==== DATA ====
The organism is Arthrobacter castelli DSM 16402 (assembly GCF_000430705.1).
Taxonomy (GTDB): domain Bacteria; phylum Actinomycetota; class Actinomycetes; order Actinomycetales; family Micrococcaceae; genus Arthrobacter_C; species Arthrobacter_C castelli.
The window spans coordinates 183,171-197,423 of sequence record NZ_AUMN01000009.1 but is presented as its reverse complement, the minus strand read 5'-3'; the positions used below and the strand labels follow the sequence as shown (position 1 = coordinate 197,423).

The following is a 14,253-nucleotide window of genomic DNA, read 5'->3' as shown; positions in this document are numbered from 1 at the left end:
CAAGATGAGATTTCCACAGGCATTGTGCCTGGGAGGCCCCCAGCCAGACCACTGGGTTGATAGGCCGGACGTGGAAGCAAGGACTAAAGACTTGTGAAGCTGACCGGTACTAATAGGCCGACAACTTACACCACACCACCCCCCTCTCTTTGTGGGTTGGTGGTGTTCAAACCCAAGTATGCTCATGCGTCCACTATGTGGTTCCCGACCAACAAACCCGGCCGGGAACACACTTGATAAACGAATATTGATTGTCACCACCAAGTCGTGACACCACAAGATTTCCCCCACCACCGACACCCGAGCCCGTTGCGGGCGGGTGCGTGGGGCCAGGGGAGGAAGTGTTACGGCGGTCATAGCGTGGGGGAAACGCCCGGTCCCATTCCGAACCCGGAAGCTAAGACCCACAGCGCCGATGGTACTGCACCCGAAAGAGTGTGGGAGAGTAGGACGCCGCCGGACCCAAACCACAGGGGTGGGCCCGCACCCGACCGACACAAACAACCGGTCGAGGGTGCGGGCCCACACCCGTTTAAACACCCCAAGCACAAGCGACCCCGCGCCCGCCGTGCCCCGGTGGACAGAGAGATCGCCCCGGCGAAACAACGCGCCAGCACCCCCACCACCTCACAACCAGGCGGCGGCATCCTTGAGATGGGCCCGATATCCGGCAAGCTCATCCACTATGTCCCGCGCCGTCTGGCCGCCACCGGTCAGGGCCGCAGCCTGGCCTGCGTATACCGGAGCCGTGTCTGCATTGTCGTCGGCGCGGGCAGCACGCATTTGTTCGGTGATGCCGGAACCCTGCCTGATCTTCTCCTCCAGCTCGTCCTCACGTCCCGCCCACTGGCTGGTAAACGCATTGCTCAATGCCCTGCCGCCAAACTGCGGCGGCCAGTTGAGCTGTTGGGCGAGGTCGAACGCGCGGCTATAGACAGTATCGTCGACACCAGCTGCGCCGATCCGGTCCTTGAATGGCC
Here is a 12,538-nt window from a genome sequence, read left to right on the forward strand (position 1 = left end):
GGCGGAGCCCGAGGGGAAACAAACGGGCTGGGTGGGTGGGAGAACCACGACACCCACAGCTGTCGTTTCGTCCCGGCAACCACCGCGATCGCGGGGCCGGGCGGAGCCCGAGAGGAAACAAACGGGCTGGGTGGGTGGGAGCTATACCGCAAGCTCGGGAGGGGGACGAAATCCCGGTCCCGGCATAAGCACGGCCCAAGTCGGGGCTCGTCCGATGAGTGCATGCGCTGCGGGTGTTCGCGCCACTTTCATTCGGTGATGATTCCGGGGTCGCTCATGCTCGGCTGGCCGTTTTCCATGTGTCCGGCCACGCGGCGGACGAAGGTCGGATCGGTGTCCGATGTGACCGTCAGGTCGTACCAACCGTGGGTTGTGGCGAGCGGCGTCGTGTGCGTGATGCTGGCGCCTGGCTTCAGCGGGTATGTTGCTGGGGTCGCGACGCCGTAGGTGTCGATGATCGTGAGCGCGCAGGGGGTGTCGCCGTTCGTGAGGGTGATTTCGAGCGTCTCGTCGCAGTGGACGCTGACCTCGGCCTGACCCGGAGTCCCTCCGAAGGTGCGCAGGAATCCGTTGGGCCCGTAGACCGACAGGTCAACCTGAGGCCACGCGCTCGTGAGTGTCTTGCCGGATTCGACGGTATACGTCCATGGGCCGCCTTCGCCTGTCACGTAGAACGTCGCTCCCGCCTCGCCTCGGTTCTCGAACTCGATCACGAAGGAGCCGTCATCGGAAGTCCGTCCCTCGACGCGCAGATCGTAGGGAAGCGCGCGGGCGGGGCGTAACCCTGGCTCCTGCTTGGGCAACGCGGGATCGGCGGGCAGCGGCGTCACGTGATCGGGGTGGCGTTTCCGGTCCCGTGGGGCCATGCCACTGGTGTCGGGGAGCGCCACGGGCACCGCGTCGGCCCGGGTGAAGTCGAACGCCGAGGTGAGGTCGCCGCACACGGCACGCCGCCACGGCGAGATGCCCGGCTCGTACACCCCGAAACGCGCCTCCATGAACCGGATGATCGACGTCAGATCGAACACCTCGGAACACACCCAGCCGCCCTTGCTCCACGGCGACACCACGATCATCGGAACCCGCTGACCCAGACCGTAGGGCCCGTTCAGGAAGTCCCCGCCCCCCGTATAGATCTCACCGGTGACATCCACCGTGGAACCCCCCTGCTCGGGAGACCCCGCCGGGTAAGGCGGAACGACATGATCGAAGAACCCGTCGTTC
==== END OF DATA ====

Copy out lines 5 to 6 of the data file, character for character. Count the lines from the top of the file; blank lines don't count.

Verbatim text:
CAAGATGAGATTTCCACAGGCATTGTGCCTGGGAGGCCCCCAGCCAGACCACTGGGTTGATAGGCCGGACGTGGAAGCAAGGACTAAAGACTTGTGAAGCTGACCGGTACTAATAGGCCGACAACTTACACCACACCACCCCCCTCTCTTTGTGGGTTGGTGGTGTTCAAACCCAAGTATGCTCATGCGTCCACTATGTGGTTCCCGACCAACAAACCCGGCCGGGAACACACTTGATAAACGAATATTGATTGTCACCACCAAGTCGTGACACCACAAGATTTCCCCCACCACCGACACCCGAGCCCGTTGCGGGCGGGTGCGTGGGGCCAGGGGAGGAAGTGTTACGGCGGTCATAGCGTGGGGGAAACGCCCGGTCCCATTCCGAACCCGGAAGCTAAGACCCACAGCGCCGATGGTACTGCACCCGAAAGAGTGTGGGAGAGTAGGACGCCGCCGGACCCAAACCACAGGGGTGGGCCCGCACCCGACCGACACAAACAACCGGTCGAGGGTGCGGGCCCACACCCGTTTAAACACCCCAAGCACAAGCGACCCCGCGCCCGCCGTGCCCCGGTGGACAGAGAGATCGCCCCGGCGAAACAACGCGCCAGCACCCCCACCACCTCACAACCAGGCGGCGGCATCCTTGAGATGGGCCCGATATCCGGCAAGCTCATCCACTATGTCCCGCGCCGTCTGGCCGCCACCGGTCAGGGCCGCAGCCTGGCCTGCGTATACCGGAGCCGTGTCTGCATTGTCGTCGGCGCGGGCAGCACGCATTTGTTCGGTGATGCCGGAACCCTGCCTGATCTTCTCCTCCAGCTCGTCCTCACGTCCCGCCCACTGGCTGGTAAACGCATTGCTCAATGCCCTGCCGCCAAACTGCGGCGGCCAGTTGAGCTGTTGGGCGAGGTCGAACGCGCGGCTATAGACAGTATCGTCGACACCAGCTGCGCCGATCCGGTCCTTGAATGGCC
Here is a 12,538-nt window from a genome sequence, read left to right on the forward strand (position 1 = left end):